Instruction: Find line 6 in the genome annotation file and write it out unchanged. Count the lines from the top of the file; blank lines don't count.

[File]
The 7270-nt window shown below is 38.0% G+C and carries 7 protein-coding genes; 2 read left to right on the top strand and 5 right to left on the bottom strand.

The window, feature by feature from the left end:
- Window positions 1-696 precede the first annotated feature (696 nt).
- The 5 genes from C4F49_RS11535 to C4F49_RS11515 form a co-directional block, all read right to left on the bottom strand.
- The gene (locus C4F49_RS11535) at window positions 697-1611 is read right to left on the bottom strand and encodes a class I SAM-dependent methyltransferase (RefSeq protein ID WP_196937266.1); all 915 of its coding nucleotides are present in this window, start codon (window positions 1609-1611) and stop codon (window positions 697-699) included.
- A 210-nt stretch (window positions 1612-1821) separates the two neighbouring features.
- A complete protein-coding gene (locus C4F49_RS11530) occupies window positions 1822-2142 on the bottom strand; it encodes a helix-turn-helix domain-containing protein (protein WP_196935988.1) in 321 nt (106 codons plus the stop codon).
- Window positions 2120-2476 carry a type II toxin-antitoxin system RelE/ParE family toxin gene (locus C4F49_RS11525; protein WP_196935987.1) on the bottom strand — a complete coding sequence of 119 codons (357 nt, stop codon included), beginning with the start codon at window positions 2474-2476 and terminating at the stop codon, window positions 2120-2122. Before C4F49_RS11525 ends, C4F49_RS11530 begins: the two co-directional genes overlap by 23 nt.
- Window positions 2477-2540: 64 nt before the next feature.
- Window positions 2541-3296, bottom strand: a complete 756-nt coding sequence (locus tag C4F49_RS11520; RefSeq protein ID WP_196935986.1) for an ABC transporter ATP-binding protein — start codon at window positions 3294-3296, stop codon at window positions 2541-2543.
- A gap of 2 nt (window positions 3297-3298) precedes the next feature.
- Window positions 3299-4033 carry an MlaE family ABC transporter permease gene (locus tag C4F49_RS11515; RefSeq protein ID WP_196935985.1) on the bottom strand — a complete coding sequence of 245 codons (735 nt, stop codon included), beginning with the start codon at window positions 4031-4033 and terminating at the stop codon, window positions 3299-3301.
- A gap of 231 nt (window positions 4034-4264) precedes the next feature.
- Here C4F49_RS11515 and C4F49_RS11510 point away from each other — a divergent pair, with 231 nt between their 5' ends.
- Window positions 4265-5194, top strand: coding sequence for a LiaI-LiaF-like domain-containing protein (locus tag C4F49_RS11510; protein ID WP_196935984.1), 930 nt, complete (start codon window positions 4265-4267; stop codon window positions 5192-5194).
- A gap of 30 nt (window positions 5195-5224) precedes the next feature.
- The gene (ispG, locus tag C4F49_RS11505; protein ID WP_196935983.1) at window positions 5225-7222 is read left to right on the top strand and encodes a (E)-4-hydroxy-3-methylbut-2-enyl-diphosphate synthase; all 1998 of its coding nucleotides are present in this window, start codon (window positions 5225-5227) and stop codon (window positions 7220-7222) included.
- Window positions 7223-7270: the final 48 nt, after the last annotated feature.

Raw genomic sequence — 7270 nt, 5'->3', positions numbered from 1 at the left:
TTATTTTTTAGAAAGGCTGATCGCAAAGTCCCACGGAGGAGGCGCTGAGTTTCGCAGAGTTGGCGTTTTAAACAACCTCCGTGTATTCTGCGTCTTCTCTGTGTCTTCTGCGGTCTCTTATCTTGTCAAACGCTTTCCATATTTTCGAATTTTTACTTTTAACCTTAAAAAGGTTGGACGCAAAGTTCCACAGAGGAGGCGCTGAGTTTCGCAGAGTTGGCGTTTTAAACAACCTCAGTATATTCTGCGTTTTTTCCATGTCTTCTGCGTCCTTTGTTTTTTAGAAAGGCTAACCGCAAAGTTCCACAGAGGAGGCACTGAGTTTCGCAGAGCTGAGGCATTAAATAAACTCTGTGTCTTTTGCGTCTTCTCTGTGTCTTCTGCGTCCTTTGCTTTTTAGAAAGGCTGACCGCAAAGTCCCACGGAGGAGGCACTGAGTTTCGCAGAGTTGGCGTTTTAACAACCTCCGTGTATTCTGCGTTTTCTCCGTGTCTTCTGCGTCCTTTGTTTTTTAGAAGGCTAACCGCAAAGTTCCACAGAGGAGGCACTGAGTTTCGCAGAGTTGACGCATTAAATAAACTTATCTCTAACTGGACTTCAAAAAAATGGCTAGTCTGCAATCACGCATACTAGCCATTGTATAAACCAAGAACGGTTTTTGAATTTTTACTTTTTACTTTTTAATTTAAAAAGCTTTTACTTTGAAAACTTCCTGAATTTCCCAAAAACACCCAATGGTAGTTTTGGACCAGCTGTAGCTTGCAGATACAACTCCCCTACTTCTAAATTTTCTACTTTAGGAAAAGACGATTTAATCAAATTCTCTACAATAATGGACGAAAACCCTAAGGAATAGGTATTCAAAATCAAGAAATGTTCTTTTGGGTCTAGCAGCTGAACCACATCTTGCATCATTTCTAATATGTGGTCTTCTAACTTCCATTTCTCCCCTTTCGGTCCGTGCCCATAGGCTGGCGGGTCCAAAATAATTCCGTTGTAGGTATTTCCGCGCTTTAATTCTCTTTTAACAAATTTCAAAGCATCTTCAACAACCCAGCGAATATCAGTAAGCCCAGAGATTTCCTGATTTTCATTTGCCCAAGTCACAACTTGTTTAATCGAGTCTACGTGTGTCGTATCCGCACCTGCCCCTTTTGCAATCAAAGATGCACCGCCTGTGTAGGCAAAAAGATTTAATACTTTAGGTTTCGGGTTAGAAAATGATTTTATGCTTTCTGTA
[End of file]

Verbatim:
- A 210-nt stretch (window positions 1612-1821) separates the two neighbouring features.